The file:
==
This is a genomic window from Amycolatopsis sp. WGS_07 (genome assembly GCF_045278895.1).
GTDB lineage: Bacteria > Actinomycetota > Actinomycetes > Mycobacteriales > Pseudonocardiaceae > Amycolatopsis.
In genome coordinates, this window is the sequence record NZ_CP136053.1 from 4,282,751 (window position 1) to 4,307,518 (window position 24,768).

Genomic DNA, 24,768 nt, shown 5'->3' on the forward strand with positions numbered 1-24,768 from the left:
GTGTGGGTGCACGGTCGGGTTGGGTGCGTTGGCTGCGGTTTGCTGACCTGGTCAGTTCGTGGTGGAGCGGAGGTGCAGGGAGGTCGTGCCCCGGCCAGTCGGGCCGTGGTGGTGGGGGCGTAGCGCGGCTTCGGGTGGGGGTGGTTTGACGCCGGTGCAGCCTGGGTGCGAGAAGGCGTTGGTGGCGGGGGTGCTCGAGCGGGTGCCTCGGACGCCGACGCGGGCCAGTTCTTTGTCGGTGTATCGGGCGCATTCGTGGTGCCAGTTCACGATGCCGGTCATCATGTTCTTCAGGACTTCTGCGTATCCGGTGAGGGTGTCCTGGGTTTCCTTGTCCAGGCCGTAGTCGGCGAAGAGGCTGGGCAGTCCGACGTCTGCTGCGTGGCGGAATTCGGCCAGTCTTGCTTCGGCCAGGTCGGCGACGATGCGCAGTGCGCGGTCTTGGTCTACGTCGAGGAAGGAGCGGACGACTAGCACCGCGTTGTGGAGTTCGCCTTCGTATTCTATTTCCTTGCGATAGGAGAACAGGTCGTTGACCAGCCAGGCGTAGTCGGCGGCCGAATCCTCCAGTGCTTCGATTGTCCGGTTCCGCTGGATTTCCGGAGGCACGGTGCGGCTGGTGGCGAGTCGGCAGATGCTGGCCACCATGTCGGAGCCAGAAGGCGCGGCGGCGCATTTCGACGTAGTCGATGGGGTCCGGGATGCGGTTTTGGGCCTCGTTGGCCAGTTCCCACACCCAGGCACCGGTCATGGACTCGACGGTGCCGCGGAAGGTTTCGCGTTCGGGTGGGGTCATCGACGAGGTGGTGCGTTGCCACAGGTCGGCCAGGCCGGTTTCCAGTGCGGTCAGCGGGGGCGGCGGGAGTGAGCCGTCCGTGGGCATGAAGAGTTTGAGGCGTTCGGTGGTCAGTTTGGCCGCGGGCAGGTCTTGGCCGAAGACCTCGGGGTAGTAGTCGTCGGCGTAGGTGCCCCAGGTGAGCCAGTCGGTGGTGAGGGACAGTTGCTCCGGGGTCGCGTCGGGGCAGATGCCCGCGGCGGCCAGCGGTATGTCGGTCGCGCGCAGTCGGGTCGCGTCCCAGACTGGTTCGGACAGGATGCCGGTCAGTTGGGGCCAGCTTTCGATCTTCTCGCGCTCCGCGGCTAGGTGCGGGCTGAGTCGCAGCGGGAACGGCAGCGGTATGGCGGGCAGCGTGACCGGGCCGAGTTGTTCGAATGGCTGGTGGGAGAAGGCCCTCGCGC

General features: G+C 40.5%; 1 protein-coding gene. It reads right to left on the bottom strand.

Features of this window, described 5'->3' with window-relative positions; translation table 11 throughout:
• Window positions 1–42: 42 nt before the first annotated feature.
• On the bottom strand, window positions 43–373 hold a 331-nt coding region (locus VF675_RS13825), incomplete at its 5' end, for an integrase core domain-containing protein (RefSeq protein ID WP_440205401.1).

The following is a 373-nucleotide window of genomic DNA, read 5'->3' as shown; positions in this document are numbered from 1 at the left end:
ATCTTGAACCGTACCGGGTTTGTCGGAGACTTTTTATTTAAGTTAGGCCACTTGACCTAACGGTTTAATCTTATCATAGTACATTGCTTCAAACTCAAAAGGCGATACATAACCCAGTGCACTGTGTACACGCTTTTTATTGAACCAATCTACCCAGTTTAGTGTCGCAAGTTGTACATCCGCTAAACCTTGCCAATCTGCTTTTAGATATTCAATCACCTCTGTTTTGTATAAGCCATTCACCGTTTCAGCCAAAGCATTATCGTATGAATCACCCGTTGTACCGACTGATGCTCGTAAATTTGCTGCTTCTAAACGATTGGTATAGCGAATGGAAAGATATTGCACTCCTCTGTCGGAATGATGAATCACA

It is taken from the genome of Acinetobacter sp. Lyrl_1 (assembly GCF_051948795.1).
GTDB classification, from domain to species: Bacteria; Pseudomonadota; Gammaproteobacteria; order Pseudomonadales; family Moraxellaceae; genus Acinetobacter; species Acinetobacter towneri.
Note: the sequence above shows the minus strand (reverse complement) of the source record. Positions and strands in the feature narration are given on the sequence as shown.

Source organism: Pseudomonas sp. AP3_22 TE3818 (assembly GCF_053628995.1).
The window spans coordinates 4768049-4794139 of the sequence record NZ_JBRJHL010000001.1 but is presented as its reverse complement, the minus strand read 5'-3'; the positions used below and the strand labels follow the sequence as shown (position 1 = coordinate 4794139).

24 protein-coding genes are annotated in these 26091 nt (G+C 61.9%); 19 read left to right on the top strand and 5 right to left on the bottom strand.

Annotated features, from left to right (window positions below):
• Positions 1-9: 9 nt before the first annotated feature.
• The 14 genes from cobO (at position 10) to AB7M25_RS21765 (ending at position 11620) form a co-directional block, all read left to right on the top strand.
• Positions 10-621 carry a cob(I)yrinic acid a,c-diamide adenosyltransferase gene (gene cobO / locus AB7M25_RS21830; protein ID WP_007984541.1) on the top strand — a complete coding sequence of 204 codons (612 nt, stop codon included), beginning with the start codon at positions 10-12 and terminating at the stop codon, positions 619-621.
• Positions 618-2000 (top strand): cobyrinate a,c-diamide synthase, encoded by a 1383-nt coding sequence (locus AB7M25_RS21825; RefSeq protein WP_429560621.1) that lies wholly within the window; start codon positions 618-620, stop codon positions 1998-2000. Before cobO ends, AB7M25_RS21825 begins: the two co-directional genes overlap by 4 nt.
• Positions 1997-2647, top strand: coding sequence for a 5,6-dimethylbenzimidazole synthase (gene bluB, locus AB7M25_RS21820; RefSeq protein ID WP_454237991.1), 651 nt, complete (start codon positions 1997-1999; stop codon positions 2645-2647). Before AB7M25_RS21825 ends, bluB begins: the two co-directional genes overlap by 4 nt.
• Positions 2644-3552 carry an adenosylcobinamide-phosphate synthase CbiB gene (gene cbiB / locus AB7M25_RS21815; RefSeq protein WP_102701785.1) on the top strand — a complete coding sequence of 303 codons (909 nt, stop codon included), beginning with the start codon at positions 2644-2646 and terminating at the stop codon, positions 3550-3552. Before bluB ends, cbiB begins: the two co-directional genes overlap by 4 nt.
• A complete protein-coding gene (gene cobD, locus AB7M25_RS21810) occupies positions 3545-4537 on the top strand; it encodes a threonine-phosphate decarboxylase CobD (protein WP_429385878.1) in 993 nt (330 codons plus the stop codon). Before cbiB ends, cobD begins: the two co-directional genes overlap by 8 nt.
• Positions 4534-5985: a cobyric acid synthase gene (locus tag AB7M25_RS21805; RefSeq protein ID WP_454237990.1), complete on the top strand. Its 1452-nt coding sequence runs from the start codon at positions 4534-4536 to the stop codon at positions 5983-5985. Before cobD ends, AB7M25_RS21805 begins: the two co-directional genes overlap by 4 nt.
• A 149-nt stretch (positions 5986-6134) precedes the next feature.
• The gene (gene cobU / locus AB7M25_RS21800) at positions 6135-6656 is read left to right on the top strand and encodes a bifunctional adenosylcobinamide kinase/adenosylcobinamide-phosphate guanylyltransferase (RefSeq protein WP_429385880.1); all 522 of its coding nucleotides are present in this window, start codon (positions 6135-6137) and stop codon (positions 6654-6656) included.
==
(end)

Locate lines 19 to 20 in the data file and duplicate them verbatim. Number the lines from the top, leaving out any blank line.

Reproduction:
• Positions 1-9: 9 nt before the first annotated feature.
• The 14 genes from cobO (at position 10) to AB7M25_RS21765 (ending at position 11620) form a co-directional block, all read left to right on the top strand.